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What Are the Costs Associated with Marijuana Legalization?
As marijuana legalization surges across our nation, many of us view it as an inevitable tidal wave of unquestioning change that we must consider the new cultural norm. The prevailing mindset seems to be that "everyone wants it." However, the simple fact that the marijuana lobby has a brilliant marketing strategy of social norming does not mean that everyone wants marijuana legalization, nor does it indicate that our responses to this issue are coming from an informed point of view.
Common sense has employers concerned about the impacts of impairment in the workplace, but the pressures and threats that using marijuana is the constitutional right of the employee causes entire corporations to consider backing down from drug-free workplace policies that help ensure public health and safety. Common sense would also have parents and school personnel recognizing the harm to young people, but the constant thrum that marijuana is harmless (and even . . . good medicine) has many authority figures looking the other way when it comes to teen marijuana use because we are prone to believe everyone is doing it.
In the same vein of thought that draws these conclusions, we also hear that marijuana should be viewed the same way as alcohol, which is socially acceptable for adults, yet we would never consider it appropriate to use alcohol in a way that negatively impacts the workplace or allow kids to use alcohol with abandon.
According to The Economic Costs of Alcohol Abuse report, alcoholism costs U.S. employers 500 million lost work days per year (NIDA, 2000). The cost of alcohol abuse in the United States is at least $185 billion annually. In other words, for every dollar we bring in, we spend ten. Why are we holding this up as a revenue model?
It has been said that by regulating marijuana like alcohol, teen use will decrease; but taking into account that in 2009 more than 70 percent of teens 18 years and under had experienced drinking alcohol, it does not seem possible that treating marijuana as alcohol will result in less use by teens (NIH, 2009). When adolescents use marijuana regularly, they can experience a lasting 6-8 point I.Q. reduction that, for most people, drops them significantly for potentially completing their education and gaining substantial future employment (Meier, et al., 2012).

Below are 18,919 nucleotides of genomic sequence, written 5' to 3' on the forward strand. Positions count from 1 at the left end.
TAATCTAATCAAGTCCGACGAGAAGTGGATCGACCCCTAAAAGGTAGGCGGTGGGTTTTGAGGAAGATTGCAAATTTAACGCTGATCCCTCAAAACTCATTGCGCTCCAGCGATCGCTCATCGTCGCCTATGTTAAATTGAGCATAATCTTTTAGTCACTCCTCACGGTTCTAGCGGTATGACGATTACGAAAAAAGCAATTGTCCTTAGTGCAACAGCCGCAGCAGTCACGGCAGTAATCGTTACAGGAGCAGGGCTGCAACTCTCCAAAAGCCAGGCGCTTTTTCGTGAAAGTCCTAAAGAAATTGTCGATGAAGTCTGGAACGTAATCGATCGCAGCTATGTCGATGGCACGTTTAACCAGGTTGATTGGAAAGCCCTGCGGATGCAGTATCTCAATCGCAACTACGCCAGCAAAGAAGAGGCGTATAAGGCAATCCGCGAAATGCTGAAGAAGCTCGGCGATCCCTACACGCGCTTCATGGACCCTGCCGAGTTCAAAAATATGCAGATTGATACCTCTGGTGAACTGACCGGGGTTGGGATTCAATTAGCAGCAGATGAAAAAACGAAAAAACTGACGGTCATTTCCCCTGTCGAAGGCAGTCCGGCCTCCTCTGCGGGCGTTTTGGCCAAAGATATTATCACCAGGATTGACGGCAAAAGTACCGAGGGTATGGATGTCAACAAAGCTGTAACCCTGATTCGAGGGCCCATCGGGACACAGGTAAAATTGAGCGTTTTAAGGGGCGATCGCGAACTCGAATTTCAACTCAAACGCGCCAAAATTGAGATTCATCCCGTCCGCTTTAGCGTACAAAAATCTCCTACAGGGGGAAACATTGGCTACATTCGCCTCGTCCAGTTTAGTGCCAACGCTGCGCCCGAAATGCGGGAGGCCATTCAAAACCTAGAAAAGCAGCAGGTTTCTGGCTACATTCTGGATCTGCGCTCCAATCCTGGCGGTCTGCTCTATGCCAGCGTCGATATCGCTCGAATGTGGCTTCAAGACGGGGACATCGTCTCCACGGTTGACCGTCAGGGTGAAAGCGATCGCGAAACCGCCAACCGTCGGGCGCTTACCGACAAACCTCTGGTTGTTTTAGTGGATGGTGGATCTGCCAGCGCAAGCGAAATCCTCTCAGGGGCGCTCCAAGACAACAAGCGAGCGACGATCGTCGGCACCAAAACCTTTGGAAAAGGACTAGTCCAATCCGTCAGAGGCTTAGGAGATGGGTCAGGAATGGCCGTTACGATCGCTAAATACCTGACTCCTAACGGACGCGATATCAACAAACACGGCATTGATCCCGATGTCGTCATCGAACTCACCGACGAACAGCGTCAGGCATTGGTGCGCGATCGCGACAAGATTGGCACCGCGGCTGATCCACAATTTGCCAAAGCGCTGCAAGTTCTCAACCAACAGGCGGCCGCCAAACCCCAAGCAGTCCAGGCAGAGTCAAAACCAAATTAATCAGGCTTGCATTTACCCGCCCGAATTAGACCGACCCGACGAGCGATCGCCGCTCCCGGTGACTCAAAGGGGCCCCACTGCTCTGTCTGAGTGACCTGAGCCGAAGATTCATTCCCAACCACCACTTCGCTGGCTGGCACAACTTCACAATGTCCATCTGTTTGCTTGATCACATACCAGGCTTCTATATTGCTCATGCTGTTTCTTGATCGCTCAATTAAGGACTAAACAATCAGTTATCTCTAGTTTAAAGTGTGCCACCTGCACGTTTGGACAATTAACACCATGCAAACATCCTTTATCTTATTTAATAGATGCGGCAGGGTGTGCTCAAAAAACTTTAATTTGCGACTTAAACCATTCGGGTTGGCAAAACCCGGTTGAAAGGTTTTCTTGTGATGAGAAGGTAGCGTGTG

Treating marijuana the same as alcohol is impossible for several reasons. The potency and serving suggestions for marijuana cannot be standardized in the same way regulatory authorities have measured alcohol, due to lack of uniform measurement techniques. Additionally, there are no measurements for marijuana impairment that relate across the board to how we understand alcohol impairment. A simple breath alcohol test allows us to know the immediate blood-alcohol ratio impacting the subject’s brain, where no such standard exists for marijuana. To be exact, no such measurement will be ready for years to come.
Current options allow for employers, law enforcement officers, or medical personnel to simply find marijuana present in the subject's system. Metabolized rates of THC (the psychoactive component of marijuana) vary widely based on each individual's body type. However, impairment cannot be measured by a simple screening test.
Where alcohol impairment rates are fairly standard, marijuana impairment rates are wildly unpredictable. As commercialized marijuana products continue to be refined and enhanced, allowing for soaring levels of THC that are commonly 10-20 times more potent than in previous decades, some users report effects of acute impairment lasting for days after use. Therefore, an employer who takes the view that Friday night use of marijuana is none of his concern will begin to see ramifications when impairment on Monday morning endangers workplace safety.
Zero Tolerance Supports Public Safety
These are just a few of the reasons it remains imperative for employers to maintain thorough and consistent screening practices in order to strengthen Safe and Drug-Free Workplace stances. As screening becomes more advanced through techniques such as oral swabbing, which allows for shorter detection time with THC, sending strong messages that impairment in the workplace will not be tolerated is both public safety and fiscally responsible.